|Race Distance||Performance Improvement|
|1 %||2 %||3 %|
|5K (Starting 'best' time of 20:00)||19:48||19:36||19:24|
|10K (Starting 'best' time of 40:00)||39:36||39:12||38:48|
|Half Marathon (Starting 'best' time of 1:30:00)||1:29:06||1:28:12||1:27:18|
Marathon (Starting 'best' time of 3:00:00)
If you want to plug in your own numbers, pick an event and distance and convert your current personal best to seconds (18:00 is equivalent to 1080 seconds e.g.). Multiply this number by a percent improvement (0.03 e.g) and subtract from your starting value. Finish by converting back to mm:ss (1080 x 0.03 = 32 seconds; 1080-32 = 1047.6 seconds or 17:28).
So, why beets? Other vegetables, particularly leafy green ones, also contain very high levels of nitrates, and since nitrates are the key to the effect, isn't it plausible to assume that following a similar regimen with various nirate-rich lettuces (see Table 2) will elicit the same beneficial results on performance? I realize no studies have been done to validate this, but if you're not very keen on the earthy flavor of beets it seems worthwhile to try out some alternatives. Take spinach for example, which has a nitrate content around 2,200 mg/kg.(4,13,11,12). Targeting the same level of nitrates consumed in the studies, you can attain 384 mg by eating 6-7 oz of spinach. If you like rocket lettuce (I love the double-entendre there!) you're even better off. Also known as arugula, it ranks #1 as the vegetable with the highest concentration of nitrates (averaging a whopping 4,800 mg/kg and about 3-4X that of beets)(4,13), meaning you'd only have to settle down to a 3 oz plate, which is about the size of a side salad. For fun, consider trying my recipe for 'Rocket Salad' containing roasted beets, spinach and arugula. It tastes great and delivers an estimated 500 mg of nitrates.
|Vegetables With Very High Nitrate Content|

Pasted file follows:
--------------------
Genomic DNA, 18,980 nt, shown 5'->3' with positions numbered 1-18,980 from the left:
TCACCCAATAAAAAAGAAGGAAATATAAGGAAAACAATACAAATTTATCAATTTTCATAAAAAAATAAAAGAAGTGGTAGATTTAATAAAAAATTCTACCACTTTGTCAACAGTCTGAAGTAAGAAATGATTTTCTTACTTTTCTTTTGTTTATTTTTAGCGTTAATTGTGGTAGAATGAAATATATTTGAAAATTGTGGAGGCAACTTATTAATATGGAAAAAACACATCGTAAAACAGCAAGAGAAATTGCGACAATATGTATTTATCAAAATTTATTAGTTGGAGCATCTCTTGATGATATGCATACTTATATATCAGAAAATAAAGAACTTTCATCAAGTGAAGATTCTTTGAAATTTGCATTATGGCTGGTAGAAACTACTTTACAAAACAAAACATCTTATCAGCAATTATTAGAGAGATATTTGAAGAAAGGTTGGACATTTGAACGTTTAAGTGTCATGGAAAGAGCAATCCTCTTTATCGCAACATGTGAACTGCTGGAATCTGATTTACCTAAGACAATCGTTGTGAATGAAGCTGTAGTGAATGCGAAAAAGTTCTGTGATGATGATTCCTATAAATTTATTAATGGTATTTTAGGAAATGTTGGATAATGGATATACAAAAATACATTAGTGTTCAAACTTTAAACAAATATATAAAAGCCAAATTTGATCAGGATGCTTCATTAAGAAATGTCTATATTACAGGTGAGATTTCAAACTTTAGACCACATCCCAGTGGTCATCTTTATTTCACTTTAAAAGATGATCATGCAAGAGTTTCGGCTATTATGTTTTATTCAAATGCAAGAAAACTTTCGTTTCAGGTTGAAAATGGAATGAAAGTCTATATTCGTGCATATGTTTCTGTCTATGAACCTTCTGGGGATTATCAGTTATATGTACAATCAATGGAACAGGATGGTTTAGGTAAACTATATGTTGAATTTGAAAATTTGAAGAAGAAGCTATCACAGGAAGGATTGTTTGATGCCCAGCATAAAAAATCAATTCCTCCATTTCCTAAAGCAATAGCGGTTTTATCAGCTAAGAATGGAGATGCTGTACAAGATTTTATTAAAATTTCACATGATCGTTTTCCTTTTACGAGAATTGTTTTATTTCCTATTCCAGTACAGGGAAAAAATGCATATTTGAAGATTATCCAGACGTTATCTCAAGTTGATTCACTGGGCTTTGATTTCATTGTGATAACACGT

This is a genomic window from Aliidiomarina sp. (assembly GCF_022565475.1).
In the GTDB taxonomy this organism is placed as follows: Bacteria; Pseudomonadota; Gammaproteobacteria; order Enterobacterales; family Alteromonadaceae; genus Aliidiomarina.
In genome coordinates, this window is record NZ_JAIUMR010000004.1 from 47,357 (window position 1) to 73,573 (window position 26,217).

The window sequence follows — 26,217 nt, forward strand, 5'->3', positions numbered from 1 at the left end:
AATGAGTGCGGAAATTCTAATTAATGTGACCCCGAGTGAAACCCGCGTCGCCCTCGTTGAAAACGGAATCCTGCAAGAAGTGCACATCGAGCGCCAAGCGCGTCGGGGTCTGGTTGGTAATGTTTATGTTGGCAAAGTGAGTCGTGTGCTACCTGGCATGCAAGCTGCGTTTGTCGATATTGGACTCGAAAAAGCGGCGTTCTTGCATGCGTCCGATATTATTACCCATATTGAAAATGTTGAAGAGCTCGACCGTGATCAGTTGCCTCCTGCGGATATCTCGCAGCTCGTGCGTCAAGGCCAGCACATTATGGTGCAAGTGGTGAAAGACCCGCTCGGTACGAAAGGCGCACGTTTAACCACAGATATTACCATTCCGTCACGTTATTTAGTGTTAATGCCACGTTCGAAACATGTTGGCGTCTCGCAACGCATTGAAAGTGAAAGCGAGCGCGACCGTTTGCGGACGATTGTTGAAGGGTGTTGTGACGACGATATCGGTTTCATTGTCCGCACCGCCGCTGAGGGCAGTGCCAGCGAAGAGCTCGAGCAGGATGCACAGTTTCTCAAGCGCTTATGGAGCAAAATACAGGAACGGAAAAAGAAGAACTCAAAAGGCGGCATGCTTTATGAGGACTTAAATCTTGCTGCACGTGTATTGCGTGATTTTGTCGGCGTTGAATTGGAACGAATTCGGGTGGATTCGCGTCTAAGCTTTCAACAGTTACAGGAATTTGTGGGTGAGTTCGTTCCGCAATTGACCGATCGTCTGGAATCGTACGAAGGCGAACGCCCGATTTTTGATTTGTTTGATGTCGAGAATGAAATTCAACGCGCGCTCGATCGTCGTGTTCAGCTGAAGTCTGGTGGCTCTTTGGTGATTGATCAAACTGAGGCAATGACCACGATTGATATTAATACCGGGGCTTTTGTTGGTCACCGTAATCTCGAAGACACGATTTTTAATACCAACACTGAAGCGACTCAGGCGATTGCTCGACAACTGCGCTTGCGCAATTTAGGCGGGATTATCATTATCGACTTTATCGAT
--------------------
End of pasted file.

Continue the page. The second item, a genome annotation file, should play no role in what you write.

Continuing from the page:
|Oak leaf lettuce|
In lieu of beetroot juice or other vegetables, don’t rush out to buy a nitrate supplement, found in salt form as potassium nitrate (saltpeter) and sodium nitrite. Both are used in the food industry for food preservation (think cured meats), with potassium nitrate also used to make gunpowder and remove stumps (do you really want to ingest that?!). A lot of confusion exists between the two and accidental overdosing can occur--sodium nitrite has a toxicity similar to cyanide (low doses of only 200-300mg/kg can be lethal)(10). It should be noted that safe levels of dietary nitrate intake are still controversial, but most of the debate centers around sodium nitrite ingested via cured meats or drinking water. Nitrates attained from vegetable sources, on the other hand, are likely harmless and also contain high levels of antioxidants and phenols--beneficial bioactive compounds you won’t get in supplement form.
In summary, beetroot juice is worth keeping an eye on as an ergogenic aid. More research needs to be done, but there's little harm in giving them a try (as well as other nitrate-rich veggies) prior to an upcoming race to see if your percceived level of effort and/or finishing time is affected. If nothing else, you'll only end up improving your diet.
A few helpful notes in closing….
- 2 medium-large beets produce about 500mL of juice.
- If the beet juice is too sweet, try squeezing half a lemon to add some acidity/tartness. If it’s not sweet enough, juice half an apple or a whole carrot into the mix.
- Don’t be alarmed to experience beetinuria (pink/red urine) and red/purple stool(s)—this is a common (and comical) effect from drinking beet juice.
- Use common sense: moderation is usually always best. The health effects of a chronically high nitrate diet are unknown. Pick a few key races to target using nitrates, but revert back to your typical dietary routine in the interim periods.
- I wasn’t really serious when I mentioned a beet flavored energy gel in the title of this article….although I guess it could be done using a concentrated source. It would need to be taken as a pre-event ‘meal’ (morning of your race) to have any hopes of being effective. Contact me if you’re actually considering it and I can suggest a recipe/method.